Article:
Drawing on research carried out in England and the United States, Gumperz became a leading figure in studying language competence in context, what we now know as sociolinguis- tics. The major premises for defining sociolinguistic competence were derived from analyses of audio-recorded talk of a range of bi-dialectical and bilingual speech communities including those of English, Slovenian-German speakers, and those of Spanish-English Chicano2 inter- locutors. Gumperz' early analyses of code-switching and language borrowing were laden with references to language attitudes and identity markers that reflected a variety of language reper- toires and worldviews of Chicano Spanish and Calo3 as were used by Mexican American speak- ers residing in the U.
In his collaborative work with noted Chicano sociolinguist Enrique Hernandez-Chavez, both authors asserted, and in effect, advanced earlier work on lan- guage ideologies, now an area of central concern in language socialization research: [WJhen political ideology changes, attitudes to code switching may change also. In Cali- fornia and elsewhere in the South West pocho or calo served as a pejorative term for the Spanish of local Chicanos.
Handbook of Latinos and Education
But with the awakening of ethnic consciousness and the growing pride in local folk traditions, these speech styles and the code switching they imply have become symbolic of Chicano ethnic values In bilingual groups as in other human com- Language Socialization Among Latinos munities the relationship of language usage to language ideology is a complex one which cannot be taken for granted. In a poignant critique of anthropological and linguistic research on Chicano4 language practices, Americo Paredes reminded linguists and anthropolo- gists that code-switching and word play expressed particular worldviews and histories beyond their denotational forms.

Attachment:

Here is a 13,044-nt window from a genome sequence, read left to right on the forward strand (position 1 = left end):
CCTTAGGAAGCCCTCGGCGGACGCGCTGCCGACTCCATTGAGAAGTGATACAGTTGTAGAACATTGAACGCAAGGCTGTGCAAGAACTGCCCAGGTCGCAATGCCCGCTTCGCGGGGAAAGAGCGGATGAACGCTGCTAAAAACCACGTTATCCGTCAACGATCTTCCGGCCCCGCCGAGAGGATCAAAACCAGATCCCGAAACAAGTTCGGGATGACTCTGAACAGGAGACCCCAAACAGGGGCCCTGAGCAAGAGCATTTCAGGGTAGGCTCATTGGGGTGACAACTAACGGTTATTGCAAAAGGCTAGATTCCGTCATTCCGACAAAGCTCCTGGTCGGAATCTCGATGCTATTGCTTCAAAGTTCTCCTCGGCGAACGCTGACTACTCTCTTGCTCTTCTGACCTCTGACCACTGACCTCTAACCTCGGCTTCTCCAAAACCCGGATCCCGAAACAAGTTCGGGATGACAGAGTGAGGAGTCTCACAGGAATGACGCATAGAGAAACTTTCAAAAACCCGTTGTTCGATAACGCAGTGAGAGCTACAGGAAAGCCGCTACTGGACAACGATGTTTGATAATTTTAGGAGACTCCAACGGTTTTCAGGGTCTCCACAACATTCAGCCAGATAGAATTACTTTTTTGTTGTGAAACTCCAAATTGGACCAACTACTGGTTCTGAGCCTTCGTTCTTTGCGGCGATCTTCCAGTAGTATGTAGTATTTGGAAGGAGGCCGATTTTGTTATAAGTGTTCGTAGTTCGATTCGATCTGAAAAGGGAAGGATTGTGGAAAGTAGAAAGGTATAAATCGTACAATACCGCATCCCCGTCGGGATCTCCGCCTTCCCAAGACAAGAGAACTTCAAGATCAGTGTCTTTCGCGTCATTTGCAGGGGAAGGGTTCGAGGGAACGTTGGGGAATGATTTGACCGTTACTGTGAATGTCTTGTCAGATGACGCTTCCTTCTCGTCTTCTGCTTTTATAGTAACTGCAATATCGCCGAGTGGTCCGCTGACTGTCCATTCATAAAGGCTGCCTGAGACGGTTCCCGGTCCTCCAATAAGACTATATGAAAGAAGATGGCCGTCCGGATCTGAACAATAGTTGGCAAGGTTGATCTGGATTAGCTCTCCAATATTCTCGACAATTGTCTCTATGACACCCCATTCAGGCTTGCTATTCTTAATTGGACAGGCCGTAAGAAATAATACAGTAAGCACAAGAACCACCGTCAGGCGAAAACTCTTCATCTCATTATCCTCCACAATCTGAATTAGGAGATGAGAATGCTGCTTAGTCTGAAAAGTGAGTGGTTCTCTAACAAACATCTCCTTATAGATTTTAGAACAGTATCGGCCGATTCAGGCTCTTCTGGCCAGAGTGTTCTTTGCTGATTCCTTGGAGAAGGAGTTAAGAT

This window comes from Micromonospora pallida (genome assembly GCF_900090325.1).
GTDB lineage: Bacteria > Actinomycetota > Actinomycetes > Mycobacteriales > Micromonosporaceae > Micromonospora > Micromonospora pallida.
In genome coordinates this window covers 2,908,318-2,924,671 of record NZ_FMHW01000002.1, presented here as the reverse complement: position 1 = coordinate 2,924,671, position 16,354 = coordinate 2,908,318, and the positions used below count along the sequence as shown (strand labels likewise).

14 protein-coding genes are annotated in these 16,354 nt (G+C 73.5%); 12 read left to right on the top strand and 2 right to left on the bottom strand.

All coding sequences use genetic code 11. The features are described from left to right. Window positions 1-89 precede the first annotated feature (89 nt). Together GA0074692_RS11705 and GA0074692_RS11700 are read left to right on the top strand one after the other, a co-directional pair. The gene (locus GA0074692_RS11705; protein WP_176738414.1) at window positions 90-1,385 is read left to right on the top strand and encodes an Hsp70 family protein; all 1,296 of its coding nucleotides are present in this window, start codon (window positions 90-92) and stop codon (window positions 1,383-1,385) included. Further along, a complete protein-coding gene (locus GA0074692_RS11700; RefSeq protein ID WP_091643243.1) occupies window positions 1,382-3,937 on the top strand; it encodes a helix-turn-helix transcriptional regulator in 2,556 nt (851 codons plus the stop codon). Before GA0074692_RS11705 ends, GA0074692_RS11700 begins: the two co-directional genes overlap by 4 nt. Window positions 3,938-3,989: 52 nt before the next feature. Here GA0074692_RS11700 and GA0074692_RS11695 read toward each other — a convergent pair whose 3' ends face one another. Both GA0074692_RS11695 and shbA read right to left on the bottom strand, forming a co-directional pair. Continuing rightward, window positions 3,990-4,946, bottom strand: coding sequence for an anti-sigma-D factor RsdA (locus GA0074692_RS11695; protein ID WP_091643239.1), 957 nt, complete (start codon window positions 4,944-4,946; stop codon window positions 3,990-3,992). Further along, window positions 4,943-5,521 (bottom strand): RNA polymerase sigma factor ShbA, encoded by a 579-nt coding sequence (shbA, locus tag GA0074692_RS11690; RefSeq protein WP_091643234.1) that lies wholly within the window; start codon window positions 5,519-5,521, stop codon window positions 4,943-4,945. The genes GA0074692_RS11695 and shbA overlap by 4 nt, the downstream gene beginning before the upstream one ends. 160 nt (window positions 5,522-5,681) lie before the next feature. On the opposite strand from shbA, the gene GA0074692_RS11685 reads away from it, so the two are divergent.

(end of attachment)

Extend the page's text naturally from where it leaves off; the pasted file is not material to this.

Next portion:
He warned that a narrow understanding of distinct and rich lan- guage practices could lead to essentializing descriptions of their speakers and their practices and produce an early mapping of language practice with ethnic group. Regrettably, in spite of Paredes' call, essentializing analyses of Latinos and their practices remain a problem in the study of minority groups and their cultural and linguistic practices. Briggs has provided a methodological approach to Paredes' critique.
Drawing on his experience conducting fieldwork among Mexicano5 communities in New Mexico, Briggs wrote on the importance of conducting field interviews through the identification of what he called, metacommunicative actions, or actions that provide insight into cultural specific beliefs about language. Thus, it is not just the linguistic data that matter in fieldwork situations, but developing the socio-cultural sensitivities through extended observa- tion and participation in the activities being investigated. The study of everyday language use and the language learning experiences of Latinos in the United States contributed to theoretical developments in the related field of second language acquisition SLA.